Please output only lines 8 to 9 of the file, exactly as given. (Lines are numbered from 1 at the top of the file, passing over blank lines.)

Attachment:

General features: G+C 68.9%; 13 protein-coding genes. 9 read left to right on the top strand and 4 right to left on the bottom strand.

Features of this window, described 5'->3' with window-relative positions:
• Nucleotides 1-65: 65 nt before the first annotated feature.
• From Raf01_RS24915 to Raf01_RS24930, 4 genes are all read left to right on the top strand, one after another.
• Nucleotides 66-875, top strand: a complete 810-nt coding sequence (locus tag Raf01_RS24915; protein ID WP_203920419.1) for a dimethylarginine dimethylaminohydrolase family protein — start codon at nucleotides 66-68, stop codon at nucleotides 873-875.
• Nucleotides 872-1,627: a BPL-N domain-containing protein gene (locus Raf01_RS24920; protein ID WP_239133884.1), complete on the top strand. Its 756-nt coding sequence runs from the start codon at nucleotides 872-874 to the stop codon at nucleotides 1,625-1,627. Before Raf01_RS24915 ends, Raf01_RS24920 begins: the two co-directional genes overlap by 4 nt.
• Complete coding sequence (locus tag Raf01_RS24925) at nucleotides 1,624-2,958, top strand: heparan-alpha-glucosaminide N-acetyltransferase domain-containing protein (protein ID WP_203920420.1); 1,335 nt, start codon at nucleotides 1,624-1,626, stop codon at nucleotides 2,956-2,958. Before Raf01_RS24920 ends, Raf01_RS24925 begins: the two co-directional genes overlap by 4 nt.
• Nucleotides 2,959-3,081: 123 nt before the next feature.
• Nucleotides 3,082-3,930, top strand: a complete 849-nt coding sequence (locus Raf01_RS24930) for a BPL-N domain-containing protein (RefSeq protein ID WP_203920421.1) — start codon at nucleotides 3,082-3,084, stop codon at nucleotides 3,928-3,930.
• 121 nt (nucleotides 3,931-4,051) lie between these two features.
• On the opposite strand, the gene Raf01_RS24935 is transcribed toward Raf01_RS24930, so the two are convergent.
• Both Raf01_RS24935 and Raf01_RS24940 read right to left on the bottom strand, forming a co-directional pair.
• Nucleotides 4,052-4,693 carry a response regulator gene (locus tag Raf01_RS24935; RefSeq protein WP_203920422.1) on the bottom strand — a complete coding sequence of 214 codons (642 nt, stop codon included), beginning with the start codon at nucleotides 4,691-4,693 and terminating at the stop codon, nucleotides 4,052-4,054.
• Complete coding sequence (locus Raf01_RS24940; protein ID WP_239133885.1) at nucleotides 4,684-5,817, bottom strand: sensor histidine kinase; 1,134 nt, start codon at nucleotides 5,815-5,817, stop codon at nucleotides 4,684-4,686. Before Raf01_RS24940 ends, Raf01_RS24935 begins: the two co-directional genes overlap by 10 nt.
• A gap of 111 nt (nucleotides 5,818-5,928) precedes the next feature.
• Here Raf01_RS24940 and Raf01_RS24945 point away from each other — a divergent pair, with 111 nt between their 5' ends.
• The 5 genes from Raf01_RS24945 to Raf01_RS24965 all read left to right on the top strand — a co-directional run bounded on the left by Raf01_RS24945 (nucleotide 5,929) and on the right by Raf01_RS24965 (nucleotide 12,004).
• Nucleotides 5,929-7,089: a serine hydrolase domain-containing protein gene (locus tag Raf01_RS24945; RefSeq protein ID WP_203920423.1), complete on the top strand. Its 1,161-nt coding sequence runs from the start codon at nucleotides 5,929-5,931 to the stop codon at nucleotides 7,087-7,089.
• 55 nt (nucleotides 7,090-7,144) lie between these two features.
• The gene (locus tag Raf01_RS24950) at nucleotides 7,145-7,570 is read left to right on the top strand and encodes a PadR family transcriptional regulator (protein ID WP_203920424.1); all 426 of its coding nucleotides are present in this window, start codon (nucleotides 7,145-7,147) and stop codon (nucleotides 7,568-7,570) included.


• Nucleotides 2,959-3,081: 123 nt before the next feature.
• Nucleotides 3,082-3,930, top strand: a complete 849-nt coding sequence (locus Raf01_RS24930) for a BPL-N domain-containing protein (RefSeq protein ID WP_203920421.1) — start codon at nucleotides 3,082-3,084, stop codon at nucleotides 3,928-3,930.